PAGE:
So Jesus and the good thief and the bad thief, as we think of them, were just three of among the tens of thousands, if not hundreds of thousands who hung naked and dying absolutely agonizing deaths on Roman crosses. The brutal scourging and nails in the hands and feet were probably a twisted blessing, since Jesus was already near death by time his cross was lifted into its place in the killing field. That crucifixion was such a long established, widely seen, and often used method of torture may be one of the reasons the early church didn’t focus as much on crucifixion as we do today.

We gather on this Good Friday at the beginning of the third millennium of Christianity. The intervening thousand years has seen images of Paradise nearly disappear, while we find ever more images of the crucifixion, some of them quite tame, some of them quite gruesome, to line our walls or view on our movie screens like Mel Gibson’s The Passion of the Christ. Maybe we could use a little more paradise, maybe ask ourselves if that invitation to paradise Jesus offered that man who died with him might deserve three hours, or any part thereof, of our time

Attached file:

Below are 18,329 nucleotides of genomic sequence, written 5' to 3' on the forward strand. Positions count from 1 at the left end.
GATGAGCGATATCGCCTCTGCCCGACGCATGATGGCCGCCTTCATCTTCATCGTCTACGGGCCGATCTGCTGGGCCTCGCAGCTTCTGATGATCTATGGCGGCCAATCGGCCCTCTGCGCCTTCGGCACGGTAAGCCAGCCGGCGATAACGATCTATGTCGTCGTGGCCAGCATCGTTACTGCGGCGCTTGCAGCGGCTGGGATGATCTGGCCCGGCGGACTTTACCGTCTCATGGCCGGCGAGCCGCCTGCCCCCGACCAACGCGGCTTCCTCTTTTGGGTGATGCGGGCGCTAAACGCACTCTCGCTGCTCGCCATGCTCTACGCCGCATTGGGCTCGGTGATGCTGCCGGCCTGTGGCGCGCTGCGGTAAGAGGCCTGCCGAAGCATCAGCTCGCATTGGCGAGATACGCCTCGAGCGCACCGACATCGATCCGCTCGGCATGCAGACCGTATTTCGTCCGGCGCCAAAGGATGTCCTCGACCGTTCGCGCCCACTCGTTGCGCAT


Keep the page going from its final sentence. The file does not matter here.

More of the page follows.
We gather on Good Friday because we know that what happened to Jesus on that cross was about our salvation. But so was what happened before that cross. I think those folk in the early church understood that the way Jesus lived was as redemptive as the way he died, and what they saw in Jesus was Paradise. He was showing us the way back to the garden, to the way God had always intended us to live, showing us what we had lost.

It’s worth noting that Jesus didn’t offer that man a place in heaven, but a place in paradise. Paradise is something profoundly of the earth, though what little of it we have let survive has been relocated solely to the heavenly realm, often with a required stint in purgatory before being allowed to land there.

We can sing about it all we want, about how it should have been us and not him on that cross, but it was him. And as noble as our intentions are, I doubt any of us could have endured what he, or the other two, or the thousands and thousands of others endured, even if like the one with him, we realize we deserve it and he didn’t.